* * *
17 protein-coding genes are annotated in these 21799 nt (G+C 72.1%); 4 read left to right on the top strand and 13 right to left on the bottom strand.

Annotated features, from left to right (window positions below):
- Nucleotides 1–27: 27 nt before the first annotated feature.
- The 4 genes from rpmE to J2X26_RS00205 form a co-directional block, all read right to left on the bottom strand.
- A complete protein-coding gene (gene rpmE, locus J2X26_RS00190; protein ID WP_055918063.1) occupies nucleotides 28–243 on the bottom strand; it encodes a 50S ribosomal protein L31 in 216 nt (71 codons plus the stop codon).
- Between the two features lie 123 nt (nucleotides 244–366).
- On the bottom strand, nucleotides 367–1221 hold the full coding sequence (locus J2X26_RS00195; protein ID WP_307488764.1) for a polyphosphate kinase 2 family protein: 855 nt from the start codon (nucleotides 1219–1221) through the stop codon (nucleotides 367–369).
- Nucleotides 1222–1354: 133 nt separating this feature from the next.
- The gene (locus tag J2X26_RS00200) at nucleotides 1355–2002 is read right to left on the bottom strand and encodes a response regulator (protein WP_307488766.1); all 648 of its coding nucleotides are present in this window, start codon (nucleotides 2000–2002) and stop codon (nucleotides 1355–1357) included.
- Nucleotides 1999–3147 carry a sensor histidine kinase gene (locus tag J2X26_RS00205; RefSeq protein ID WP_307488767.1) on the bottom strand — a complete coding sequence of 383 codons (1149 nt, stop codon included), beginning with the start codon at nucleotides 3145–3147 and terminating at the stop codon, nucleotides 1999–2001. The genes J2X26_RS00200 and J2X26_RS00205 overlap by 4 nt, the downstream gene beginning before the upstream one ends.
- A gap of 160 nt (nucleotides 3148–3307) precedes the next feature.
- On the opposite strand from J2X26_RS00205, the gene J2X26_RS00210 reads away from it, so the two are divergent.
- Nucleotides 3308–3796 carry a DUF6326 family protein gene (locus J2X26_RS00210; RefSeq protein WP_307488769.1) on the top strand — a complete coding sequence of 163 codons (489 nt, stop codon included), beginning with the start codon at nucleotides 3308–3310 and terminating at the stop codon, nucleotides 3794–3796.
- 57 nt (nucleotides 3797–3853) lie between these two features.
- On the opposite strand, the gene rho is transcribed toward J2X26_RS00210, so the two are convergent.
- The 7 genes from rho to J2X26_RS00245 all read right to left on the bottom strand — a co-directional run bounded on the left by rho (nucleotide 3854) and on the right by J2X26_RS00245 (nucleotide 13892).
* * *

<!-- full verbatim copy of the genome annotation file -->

17 protein-coding genes are annotated in these 21799 nt (G+C 72.1%); 4 read left to right on the top strand and 13 right to left on the bottom strand.

Annotated features, from left to right (window positions below):
- Nucleotides 1–27: 27 nt before the first annotated feature.
- The 4 genes from rpmE to J2X26_RS00205 form a co-directional block, all read right to left on the bottom strand.
- A complete protein-coding gene (gene rpmE, locus J2X26_RS00190; protein ID WP_055918063.1) occupies nucleotides 28–243 on the bottom strand; it encodes a 50S ribosomal protein L31 in 216 nt (71 codons plus the stop codon).
- Between the two features lie 123 nt (nucleotides 244–366).
- On the bottom strand, nucleotides 367–1221 hold the full coding sequence (locus J2X26_RS00195; protein ID WP_307488764.1) for a polyphosphate kinase 2 family protein: 855 nt from the start codon (nucleotides 1219–1221) through the stop codon (nucleotides 367–369).
- Nucleotides 1222–1354: 133 nt separating this feature from the next.
- The gene (locus tag J2X26_RS00200) at nucleotides 1355–2002 is read right to left on the bottom strand and encodes a response regulator (protein WP_307488766.1); all 648 of its coding nucleotides are present in this window, start codon (nucleotides 2000–2002) and stop codon (nucleotides 1355–1357) included.
- Nucleotides 1999–3147 carry a sensor histidine kinase gene (locus tag J2X26_RS00205; RefSeq protein ID WP_307488767.1) on the bottom strand — a complete coding sequence of 383 codons (1149 nt, stop codon included), beginning with the start codon at nucleotides 3145–3147 and terminating at the stop codon, nucleotides 1999–2001. The genes J2X26_RS00200 and J2X26_RS00205 overlap by 4 nt, the downstream gene beginning before the upstream one ends.
- A gap of 160 nt (nucleotides 3148–3307) precedes the next feature.
- On the opposite strand from J2X26_RS00205, the gene J2X26_RS00210 reads away from it, so the two are divergent.
- Nucleotides 3308–3796 carry a DUF6326 family protein gene (locus J2X26_RS00210; RefSeq protein WP_307488769.1) on the top strand — a complete coding sequence of 163 codons (489 nt, stop codon included), beginning with the start codon at nucleotides 3308–3310 and terminating at the stop codon, nucleotides 3794–3796.
- 57 nt (nucleotides 3797–3853) lie between these two features.
- On the opposite strand, the gene rho is transcribed toward J2X26_RS00210, so the two are convergent.
- The 7 genes from rho to J2X26_RS00245 all read right to left on the bottom strand — a co-directional run bounded on the left by rho (nucleotide 3854) and on the right by J2X26_RS00245 (nucleotide 13892).